At the Vets: How your dog’s tail can reveal how he’s feeling ...

Big happy tail-wagger Jez!
Big happy tail-wagger Jez!

Unsurprisingly I meet a lot of dogs in my line of work. And most of the time their noses are wet, tails will wag, and much sniffing occurs – especially if a treat’s involved.

But now scientists think they’ve spotted some subtle differences in tail wagging, for example, what a wag more to the right actually means; what’s more they’ve even got evidence to prove it.

A recent study has not only identified particular wagging patterns that indicate how your dog’s feeling - in a positive or negative way - but that other dogs observe those patterns and will react to them too.

To bring you up to speed, current ‘wagging rules’ state that if the tail wags slightly to the right the dog is indicating feelings of calmness and enjoyment, whereas a left bias in the tail wag tends to signal anxiety and feeling upset.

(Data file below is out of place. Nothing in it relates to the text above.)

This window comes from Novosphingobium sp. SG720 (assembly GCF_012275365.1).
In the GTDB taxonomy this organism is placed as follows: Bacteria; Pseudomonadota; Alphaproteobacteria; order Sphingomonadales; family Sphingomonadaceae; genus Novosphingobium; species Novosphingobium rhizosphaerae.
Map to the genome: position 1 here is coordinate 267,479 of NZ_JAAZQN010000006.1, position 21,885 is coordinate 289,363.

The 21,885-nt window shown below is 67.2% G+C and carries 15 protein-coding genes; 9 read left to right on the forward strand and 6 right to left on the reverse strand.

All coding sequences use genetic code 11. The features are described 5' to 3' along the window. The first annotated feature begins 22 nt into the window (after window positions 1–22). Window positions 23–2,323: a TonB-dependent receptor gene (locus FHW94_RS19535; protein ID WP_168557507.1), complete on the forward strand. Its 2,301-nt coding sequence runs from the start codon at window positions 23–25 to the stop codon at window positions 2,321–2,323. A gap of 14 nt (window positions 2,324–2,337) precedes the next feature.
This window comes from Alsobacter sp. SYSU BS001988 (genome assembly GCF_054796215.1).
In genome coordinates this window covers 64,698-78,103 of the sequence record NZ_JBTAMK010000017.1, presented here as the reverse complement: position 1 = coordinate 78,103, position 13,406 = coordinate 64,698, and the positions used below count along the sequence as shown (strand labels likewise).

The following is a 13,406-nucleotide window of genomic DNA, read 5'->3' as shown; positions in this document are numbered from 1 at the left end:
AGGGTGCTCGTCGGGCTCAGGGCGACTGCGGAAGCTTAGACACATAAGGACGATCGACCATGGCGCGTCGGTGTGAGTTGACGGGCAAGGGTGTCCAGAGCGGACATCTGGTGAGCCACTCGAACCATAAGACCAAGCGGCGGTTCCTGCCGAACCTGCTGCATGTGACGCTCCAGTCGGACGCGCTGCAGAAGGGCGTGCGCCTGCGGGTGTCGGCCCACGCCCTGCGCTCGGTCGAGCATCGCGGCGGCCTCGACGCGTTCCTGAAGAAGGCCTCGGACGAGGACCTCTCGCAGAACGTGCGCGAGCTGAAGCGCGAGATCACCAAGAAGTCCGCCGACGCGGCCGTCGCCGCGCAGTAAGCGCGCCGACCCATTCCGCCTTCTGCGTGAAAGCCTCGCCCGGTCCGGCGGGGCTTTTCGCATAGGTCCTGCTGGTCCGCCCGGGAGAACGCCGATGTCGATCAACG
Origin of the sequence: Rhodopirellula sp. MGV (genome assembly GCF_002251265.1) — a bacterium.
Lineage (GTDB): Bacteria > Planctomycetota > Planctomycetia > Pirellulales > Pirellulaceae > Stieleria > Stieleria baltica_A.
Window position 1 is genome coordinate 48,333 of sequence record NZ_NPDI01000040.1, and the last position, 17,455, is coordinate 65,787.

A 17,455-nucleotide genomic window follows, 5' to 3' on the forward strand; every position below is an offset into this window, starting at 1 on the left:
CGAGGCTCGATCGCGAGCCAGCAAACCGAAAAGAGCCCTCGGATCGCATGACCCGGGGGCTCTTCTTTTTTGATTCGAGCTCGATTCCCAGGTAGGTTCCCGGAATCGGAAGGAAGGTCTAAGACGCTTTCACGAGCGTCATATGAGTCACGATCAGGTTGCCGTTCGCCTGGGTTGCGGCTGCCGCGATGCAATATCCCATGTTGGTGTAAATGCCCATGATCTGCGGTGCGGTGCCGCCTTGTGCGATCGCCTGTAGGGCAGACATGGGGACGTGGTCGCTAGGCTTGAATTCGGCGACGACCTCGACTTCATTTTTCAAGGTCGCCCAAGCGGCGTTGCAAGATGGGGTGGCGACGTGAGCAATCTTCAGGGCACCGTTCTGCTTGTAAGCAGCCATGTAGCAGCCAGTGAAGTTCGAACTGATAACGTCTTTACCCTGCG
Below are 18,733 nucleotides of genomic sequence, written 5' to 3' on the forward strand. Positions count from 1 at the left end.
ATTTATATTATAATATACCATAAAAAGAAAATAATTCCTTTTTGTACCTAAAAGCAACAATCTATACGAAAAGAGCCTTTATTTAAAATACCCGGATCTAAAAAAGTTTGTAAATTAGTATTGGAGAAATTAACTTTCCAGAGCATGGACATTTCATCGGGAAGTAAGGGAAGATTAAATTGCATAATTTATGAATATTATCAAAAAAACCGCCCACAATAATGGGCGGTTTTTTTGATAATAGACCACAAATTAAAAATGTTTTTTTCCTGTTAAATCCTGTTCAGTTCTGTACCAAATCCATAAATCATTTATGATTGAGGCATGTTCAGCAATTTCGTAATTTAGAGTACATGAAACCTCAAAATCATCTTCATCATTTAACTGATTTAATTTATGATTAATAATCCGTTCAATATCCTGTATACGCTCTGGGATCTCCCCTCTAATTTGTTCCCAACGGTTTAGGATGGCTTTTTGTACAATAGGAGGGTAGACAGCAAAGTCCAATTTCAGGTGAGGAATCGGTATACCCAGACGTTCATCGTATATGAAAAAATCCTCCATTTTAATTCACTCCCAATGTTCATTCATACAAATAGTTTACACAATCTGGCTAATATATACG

So, armed with this knowledge, scientists then tested to see if dogs pick up on each other’s tail wagging - and by how much.

A group of 43 dogs wearing heart rate monitors were shown movies of other dogs exhibiting different tail wagging behaviours as well as silhouettes of dogs that the scientific team could specifically manipulate; what they discovered was quite intriguing.

When their dogs saw otherwise expressionless dogs wagging their tails to the right, they remained perfectly relaxed; but when the test dogs saw other dog’s tails veering to the left, heart rates rose and they became visibly anxious – thought to be unintentional subconscious communication.

As to why left and right tail wagging should signal such strong differences in emotional messaging, it appears to be a matter of what area of the brain’s engaged – just like left and right sides of human brains - differently involved in stimuli invoking positive or negative emotions.

It seems dogs pick up on this when they meet other dogs forming a type of communication between them.

It’s hoped that this research will help dog owners, animal behaviourists, even us vets to better understand and respond to the wide range of moods and expressions exhibited in canine behaviour.